Last week’s issue of TidBITS had the second installment of our sporadic Tools We Use column; the first installment covered NewerRAM’s useful little GURU utility. Several readers followed the link in last week’s article to the GURU article and then discovered to their horror that the URL we gave for GURU back in November of 1998 no longer worked.
We often receive notes like this, since many companies don’t think ahead when redesigning Web sites and in the process break existing URLs, a process colloquially called "linkrot." Most people are quite nice about the fact that old issues of TidBITS point at broken URLs, but there’s often just a hint of irritation: why haven’t we dealt with this linkrot already?
Historical Accuracy — One of our most strongly held and frequently assaulted beliefs is that our content is almost immutable – the only thing we ever change after distributing an issue is a typographical error. Our reason for this policy is that we’re adherents to the concept of historical accuracy. We feel that if we wrote something in the 30-Nov-98 issue of TidBITS, those words should remain fixed forever. Otherwise, how could anyone viewing that issue know they were reading the same text we published on that date? And though we flatter ourselves with this thought, what about historians in the future, attempting to divine what it was about the Macintosh community that set it apart from other groups of computer users? We want to present the future with an accurate view of the past.
This policy is often tested because it’s tempting, even for us, to go back in to fix mistakes. We don’t want to look bad, and if we could just make one tiny little change in an article… No. If we make a mistake, that mistake is set in stone, and we can correct it the next week.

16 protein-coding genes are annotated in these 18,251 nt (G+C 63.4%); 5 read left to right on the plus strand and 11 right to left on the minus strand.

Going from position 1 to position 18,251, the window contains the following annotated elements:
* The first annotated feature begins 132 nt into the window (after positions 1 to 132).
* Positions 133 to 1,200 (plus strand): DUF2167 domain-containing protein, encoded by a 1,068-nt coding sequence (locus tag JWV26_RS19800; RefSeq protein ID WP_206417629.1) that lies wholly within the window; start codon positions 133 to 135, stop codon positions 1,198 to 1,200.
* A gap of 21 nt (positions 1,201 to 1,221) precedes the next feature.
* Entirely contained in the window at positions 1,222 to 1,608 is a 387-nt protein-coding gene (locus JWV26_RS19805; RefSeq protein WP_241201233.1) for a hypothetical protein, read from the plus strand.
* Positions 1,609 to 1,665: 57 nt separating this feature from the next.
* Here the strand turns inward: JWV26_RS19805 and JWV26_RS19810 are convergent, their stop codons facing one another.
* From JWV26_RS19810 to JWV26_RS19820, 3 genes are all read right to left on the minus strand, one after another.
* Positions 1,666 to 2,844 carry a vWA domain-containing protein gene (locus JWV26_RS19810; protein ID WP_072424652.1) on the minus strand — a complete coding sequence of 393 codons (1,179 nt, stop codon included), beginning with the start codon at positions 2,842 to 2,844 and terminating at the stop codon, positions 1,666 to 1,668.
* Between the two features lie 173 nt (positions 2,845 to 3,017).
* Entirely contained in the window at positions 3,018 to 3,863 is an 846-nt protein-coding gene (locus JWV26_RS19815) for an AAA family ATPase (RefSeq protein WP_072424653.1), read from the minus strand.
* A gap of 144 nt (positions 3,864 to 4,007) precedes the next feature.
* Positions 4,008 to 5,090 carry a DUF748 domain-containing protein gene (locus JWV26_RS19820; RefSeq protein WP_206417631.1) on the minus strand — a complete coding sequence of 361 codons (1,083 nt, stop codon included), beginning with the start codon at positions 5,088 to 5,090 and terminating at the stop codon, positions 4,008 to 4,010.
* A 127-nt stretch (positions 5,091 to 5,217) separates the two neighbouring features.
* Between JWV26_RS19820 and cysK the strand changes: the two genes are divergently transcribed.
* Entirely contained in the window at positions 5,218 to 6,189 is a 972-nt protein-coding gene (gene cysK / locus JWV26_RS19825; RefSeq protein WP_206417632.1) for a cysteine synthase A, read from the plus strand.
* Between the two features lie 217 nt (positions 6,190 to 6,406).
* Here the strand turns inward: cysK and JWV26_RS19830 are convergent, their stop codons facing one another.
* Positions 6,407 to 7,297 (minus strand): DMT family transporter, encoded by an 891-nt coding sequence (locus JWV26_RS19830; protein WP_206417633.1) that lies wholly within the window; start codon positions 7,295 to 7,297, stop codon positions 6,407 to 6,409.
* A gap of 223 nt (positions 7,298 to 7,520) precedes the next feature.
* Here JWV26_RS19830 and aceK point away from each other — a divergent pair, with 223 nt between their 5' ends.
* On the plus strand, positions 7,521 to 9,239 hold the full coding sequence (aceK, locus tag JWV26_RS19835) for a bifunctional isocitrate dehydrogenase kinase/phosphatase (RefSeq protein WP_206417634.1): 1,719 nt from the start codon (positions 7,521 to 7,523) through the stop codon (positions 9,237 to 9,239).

These attitudes harken back to publishing world driven existing entirely on paper, and although I’m no fan of publishing on paper purely for the sake of a physical object, paper lends itself both to information permanence and to archiving. You can’t change the words on the page in a magazine, and it’s easy to pile up all the issues of a magazine, in order, and sort through them for some piece of information. Though TidBITS is electronic, we strive to achieve a similar level of information permanence and archiving.
In short, then, you can rely on what you read in an issue of TidBITS to remain the same forever. We will never go in to our archive to change content other than to fix a typo. Soon, we hope to implement forward linking in our database so any corrections would be accessible from the original article.
In addition, we take pains to ensure that all of our URLs are permanent. Our issue naming scheme is simple and consistent, and our custom GetBITS CGI ensures that we have short, permanent URLs to individual articles in our database, not to mention threads in TidBITS Talk.
Dealing with Broken URLs — Luckily, finding a Web page again after a URL breaks isn’t difficult, assuming the page still exists. The trick is to delete pages and directories from the end of the URL until you get to a page from which you can start browsing for the desired page again. Take this URL.
If you received an error message accessing that URL, the first thing to do would be to delete "about-tidbits.html" and send the URL to the Web browser again. If that shorter URL also generated an error page, you’d delete "about/" and try once more. That takes you to the top level of the site and should provide a useful starting point for additional searching.
Binary URLs — When I posted the updated GURU URL to TidBITS Talk, a related issue came up. When posting different versions of programs, how do you deal with the fact that including the version number in the name automatically ensures broken URLs after an upgrade? If you’re distributing software, check out the thread for a variety of ways to prevent binary linkrot.
Additional Reading — Finally, Jakob Nielsen’s excellent Alertbox column has touched on this topic several times, first in relation to linkrot (apparently more than six percent of the links on the Web are broken), and the second about "content gardening," the act of going back in to keep pages fresh. Jakob linked to my comments about historical accuracy and the need to avoid historical revisionism – it’s worth a read if you’re interested in the topic.